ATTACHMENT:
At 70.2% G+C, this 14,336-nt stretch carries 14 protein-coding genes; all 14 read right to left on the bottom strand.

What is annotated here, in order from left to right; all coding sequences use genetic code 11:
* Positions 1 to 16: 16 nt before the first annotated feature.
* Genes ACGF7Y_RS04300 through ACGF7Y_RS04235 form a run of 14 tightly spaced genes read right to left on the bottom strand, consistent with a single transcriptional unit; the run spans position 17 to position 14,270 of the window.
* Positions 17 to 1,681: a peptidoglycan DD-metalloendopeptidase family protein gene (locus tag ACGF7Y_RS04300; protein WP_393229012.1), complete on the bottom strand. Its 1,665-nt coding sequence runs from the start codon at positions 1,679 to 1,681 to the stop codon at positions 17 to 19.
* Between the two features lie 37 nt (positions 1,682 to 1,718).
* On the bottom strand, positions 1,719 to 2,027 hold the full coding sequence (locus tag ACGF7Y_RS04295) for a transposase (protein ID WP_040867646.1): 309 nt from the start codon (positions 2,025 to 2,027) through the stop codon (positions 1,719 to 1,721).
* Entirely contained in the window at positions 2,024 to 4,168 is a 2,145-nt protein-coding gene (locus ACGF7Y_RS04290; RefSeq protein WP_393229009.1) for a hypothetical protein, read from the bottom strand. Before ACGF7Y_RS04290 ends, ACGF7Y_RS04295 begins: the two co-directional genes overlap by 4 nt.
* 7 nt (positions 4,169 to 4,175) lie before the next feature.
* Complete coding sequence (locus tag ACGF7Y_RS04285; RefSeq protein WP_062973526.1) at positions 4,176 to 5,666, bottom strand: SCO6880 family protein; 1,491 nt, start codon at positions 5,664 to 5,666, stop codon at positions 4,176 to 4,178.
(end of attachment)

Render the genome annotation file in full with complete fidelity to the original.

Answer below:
At 70.2% G+C, this 14,336-nt stretch carries 14 protein-coding genes; all 14 read right to left on the bottom strand.

What is annotated here, in order from left to right; all coding sequences use genetic code 11:
* Positions 1 to 16: 16 nt before the first annotated feature.
* Genes ACGF7Y_RS04300 through ACGF7Y_RS04235 form a run of 14 tightly spaced genes read right to left on the bottom strand, consistent with a single transcriptional unit; the run spans position 17 to position 14,270 of the window.
* Positions 17 to 1,681: a peptidoglycan DD-metalloendopeptidase family protein gene (locus tag ACGF7Y_RS04300; protein WP_393229012.1), complete on the bottom strand. Its 1,665-nt coding sequence runs from the start codon at positions 1,679 to 1,681 to the stop codon at positions 17 to 19.
* Between the two features lie 37 nt (positions 1,682 to 1,718).
* On the bottom strand, positions 1,719 to 2,027 hold the full coding sequence (locus tag ACGF7Y_RS04295) for a transposase (protein ID WP_040867646.1): 309 nt from the start codon (positions 2,025 to 2,027) through the stop codon (positions 1,719 to 1,721).
* Entirely contained in the window at positions 2,024 to 4,168 is a 2,145-nt protein-coding gene (locus ACGF7Y_RS04290; RefSeq protein WP_393229009.1) for a hypothetical protein, read from the bottom strand. Before ACGF7Y_RS04290 ends, ACGF7Y_RS04295 begins: the two co-directional genes overlap by 4 nt.
* 7 nt (positions 4,169 to 4,175) lie before the next feature.
* Complete coding sequence (locus tag ACGF7Y_RS04285; RefSeq protein WP_062973526.1) at positions 4,176 to 5,666, bottom strand: SCO6880 family protein; 1,491 nt, start codon at positions 5,664 to 5,666, stop codon at positions 4,176 to 4,178.